The Importance of Being Awkward: The Autobiography of Tam Dalyell

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Birlinn, Aug 12, 2011 - Political Science - 320 pages
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When veteran Labour MP Tam Dalyell retired as Father of the House in 2005, the Commons lost not only one of its most colourful and outspoken politicians, but also one of its most deeply principled members. In a parliamentary career that spanned 43 years and the administrations of eight Prime Ministers (from Macmillan to Blair), Dalyell was never a stranger to controversy. His vehemently independent and firmly-held views might have denied him a career on the front bench, but have ensured that his name has seldom been out of the headlines. An outspoken critic of both Margaret Thatcher and Tony Blair, he famously harried the former over the sinking of the Belgrano during the Falklands conflict, and argued fiercely against the Gulf War of 1990 and the invasion of Iraq in 2003. He also spoke out against military action in Kosovo, and has been a leading figure in the attempt to uncover the truth about the Lockerbie bombing. In this memoir, based on personal papers as well as official documents - many of them only recently declassified - he looks back over a lifetime of dedicated service as MP for West Lothian and Linlithgow and talks of his family connections to the area: the Dalyells have lived at the historic House of the Binns, near Linlithgow, for almost 400 years. Insightful, witty and urbane, this is a fascinating book which offers a unique perspective on many of the key moments in Britain's political life over the last fifty years.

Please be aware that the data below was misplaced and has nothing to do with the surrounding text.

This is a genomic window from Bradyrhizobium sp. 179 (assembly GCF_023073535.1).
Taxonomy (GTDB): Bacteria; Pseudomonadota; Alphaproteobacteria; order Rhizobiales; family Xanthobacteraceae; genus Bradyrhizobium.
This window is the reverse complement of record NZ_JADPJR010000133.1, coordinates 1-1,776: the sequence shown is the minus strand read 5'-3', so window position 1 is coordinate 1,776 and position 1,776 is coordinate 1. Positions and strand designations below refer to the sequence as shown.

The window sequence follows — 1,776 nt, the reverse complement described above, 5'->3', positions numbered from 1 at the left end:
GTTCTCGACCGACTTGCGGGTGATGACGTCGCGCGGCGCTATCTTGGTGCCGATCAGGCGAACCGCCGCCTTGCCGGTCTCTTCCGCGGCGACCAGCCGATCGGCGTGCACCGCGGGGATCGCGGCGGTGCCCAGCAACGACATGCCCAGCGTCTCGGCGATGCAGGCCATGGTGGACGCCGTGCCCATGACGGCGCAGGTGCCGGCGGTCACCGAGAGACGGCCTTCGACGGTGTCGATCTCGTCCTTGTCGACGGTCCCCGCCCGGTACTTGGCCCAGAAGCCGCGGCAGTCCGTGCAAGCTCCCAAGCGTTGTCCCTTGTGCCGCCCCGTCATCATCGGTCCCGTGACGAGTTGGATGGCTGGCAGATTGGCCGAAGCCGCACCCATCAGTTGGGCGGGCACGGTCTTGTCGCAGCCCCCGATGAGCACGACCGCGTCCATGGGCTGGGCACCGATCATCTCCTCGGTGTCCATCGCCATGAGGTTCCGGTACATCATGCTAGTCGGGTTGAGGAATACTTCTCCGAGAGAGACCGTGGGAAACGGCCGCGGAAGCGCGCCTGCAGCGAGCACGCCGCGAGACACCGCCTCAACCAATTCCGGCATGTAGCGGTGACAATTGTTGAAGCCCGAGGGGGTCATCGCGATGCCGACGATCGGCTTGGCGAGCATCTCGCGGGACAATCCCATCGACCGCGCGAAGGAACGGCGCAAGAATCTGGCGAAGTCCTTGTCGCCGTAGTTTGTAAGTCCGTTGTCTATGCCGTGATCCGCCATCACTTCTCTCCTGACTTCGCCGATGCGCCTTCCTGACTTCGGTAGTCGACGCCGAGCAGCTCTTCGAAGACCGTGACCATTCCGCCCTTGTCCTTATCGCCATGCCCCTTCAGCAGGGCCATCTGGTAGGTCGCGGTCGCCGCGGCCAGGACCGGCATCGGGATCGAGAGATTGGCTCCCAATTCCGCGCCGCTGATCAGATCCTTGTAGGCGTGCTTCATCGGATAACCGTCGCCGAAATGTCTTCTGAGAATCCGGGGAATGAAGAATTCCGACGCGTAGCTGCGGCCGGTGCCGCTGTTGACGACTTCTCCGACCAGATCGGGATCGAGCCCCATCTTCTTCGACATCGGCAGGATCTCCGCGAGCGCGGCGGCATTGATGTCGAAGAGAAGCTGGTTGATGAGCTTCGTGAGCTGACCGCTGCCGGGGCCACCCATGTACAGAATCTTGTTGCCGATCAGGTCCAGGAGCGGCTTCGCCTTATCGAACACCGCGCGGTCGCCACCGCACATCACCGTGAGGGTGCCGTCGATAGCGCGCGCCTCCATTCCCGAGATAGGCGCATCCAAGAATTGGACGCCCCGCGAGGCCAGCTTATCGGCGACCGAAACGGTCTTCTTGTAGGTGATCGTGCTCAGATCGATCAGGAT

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About the author (2011)

Sir Thomas Dalyell Loch of The Binns, 11th Baronet - better known as Tam Dalyell - was born in Edinburgh in 1932 and inherited the Baronetcy of the Binns via his mother in 1972. Educated at the Edinburgh Academy and Eton College, he did his National Service with the Royal Scots Greys from 1950 to 1952 as an ordinary trooper having failed his officer training. He studied History and Economics at King's College, Cambridge, where he was Chairman of the Conservative Association. Following teacher training at Moray House College in Edinburgh, Tam taught at a non-selective school and a ship school. He joined the Labour Party in 1956 after the Suez Crisis and became an MP in 1962, defeating William Wolfe of the Scottish National Party. Tam was an MP in the House of Commons from 1962 to 2005, first for West Lothian and then for Linlithgow. He became Father of the House after the 2001 General Election, when Sir Edward Heath retired, and was a Member of the European Parliament from 1975 to 1979 and a member of the Labour National Executive from 1986 to 1987 for the Campaign group. In 2003 Tam was elected Rector of the University of Edinburgh.

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